“Pretty Good for Being Self-Published”—Insult?


There are many comments out there about self-publishing, both good and bad.

Let’s look at a particular back-handed compliment: “Your book is pretty good for a self-published author.”

Halfway through this remark you feel flattered. As you prepare to express a simple thank you, your cheeks turn red, your blood boils, and you think to yourself, “Hey, what are you trying to imply?”

It’s like a husband telling his wife that she did pretty good for a girl (a great line if you want an excuse to sleep on the sofa).

On the one hand, a self-published author is challenged with many tasks: writing, editing, formatting, cover design, marketing, etc. It’s no easy task for one person to master all of this, or even to perfect a complete book after paying for some services. An indie book that’s well-written and has a good storyline, but has a few extra typos and good-though-not-perfect formatting is a pretty good book. If one of the big publishers had picked this book up, it might have only a couple of typos and perfect formatting. So wouldn’t it be fair to say that it’s pretty good for being self-published?

Now we switch hands. If you read a book, it’s either pretty good or it isn’t. A customer shouldn’t expect to make allowances and settle for something less. If the customer sees an issue and deems it to be minor, it’s still a pretty good book; if the customer sees an issue and views it as a problem, it’s not a pretty good book. Ultimately, it’s each customer’s opinion that matters. After investing money on a product plus the time to use it, you have expectations for what to receive in exchange for your investment. The value of the product depends on the quality of the product in relation to the investment. (Making allowances for where the product came from is purely psychological on the part of the customer. If you try two colas blindfolded, you might be surprised at which one you prefer.)

Of course, it would have been less hostile to say, “I really enjoyed your book. Would you mind if I offered a minor suggestion?”

You can see the cup as half full: “It’s a pretty good book.”

Or you can see the cup as half empty: “For being self-published.”

Really, the choice is yours.

By the nature of the statement, the person is obviously biased toward traditional publishing. If you get someone who favors traditional publishing to call your self-published book “pretty good,” maybe you should smile about this instead of getting frustrated about it.

Another thing you can do is use it as motivation. If you already have a pretty good book, some extra motivation might lead to a really nice future. 🙂

The last thing you want to do is look unprofessional. Don’t let a remark like this lure you into looking amateurish. Building a reputation takes time and patience, but it can be lost as quickly as losing your temper.

There is plenty of negativity out there. Find the good in it. Find some motivation in it. Learn to cope with it. Learn to stay away from it as much as you can.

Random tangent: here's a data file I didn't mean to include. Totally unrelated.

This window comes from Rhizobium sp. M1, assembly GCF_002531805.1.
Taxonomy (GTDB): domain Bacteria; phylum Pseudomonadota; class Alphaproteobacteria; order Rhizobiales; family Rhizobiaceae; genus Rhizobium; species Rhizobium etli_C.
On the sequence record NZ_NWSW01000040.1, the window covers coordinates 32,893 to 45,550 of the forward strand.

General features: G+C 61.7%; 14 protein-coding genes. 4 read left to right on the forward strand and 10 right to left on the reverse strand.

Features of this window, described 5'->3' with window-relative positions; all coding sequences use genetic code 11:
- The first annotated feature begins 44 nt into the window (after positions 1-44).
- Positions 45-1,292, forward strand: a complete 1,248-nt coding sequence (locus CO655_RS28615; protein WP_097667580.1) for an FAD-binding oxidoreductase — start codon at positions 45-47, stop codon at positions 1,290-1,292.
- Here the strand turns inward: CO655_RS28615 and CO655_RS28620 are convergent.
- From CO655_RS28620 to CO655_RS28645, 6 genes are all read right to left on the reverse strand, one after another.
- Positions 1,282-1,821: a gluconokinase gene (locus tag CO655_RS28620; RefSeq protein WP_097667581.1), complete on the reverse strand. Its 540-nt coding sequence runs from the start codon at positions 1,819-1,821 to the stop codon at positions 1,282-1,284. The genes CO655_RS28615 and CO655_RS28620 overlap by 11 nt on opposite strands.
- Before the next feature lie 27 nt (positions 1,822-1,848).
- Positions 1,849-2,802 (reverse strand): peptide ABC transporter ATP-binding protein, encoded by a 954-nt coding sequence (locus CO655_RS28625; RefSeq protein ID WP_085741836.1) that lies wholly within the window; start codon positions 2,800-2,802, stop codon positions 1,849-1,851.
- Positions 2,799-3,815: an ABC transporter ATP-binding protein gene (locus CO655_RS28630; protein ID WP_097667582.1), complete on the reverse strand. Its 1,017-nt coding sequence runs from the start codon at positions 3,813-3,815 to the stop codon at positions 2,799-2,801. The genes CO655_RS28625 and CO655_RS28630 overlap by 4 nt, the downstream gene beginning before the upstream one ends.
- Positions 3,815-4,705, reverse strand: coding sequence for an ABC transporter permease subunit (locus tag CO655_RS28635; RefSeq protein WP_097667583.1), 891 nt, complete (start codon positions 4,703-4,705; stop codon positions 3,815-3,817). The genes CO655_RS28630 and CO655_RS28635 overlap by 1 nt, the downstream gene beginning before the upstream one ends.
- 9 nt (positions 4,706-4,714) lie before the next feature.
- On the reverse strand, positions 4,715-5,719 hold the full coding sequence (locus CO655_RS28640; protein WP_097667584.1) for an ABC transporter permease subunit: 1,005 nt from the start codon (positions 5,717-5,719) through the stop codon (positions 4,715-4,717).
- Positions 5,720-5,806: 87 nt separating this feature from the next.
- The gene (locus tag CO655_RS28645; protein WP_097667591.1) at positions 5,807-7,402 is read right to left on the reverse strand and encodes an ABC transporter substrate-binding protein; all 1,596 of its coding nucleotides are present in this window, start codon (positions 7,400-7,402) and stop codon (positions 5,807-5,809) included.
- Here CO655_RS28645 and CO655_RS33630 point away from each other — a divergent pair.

There is plenty of positivity out there, too. Seek this. It’s easy to find, especially if you look for it.

* * *

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Chris McMullen, author of A Detailed Guide to Self-Publishing with Amazon and Other Online Booksellers

19 comments on ““Pretty Good for Being Self-Published”—Insult?

  1. This reminds me of a friend in one of the “professional” professions who, early on in his career was told “This work is good for your level.”

    Um… Thanks?

    I think I’d be insulted, but try not to show it. Just say thank you, and maybe ask what they feel should be improved.

  2. The term self-published is actually not necessarily true – it implies that you have done the whole process yourself which is not always the case. In fact it can take a team of people who are as talented and professional but simply do not work for a mainstream publishing house. So I choose not to be insulted.

  3. There seems to be, even among some indies, a misconception that everyone who writes dreams of being traditionally published, which is NOT always the case. “Your book is pretty good for being self-published,” would probably bring the response from me, “Certainly it is better.” Which I dare say would open up a discussion on the virtues of self publishing. That’s just my personality. I would see the flattery in it, but I doubt if I would drop it. Just sayin.

    • You have a great point there about the benefits of indie publishing. Perhaps that is a fitting reply, as anyone who would try to provoke an indie author with such a remark is obviously hoping for a lively debate. Personally, though, I would get out my twelve-foot pole and measure a conservative response (or lack thereof). 🙂

  4. I would take it as a compliment but the “for being self-published” would sting and probably stay with me. Maybe says more about my idea of trad V self-publishing than anything else…

  5. Yikes… that’s what we call “a teachable moment.” Though if I’m honest… I’d be happy to hear that, in general, since I have neither self or traditionally published anything yet 😉 Glass half full for ya.

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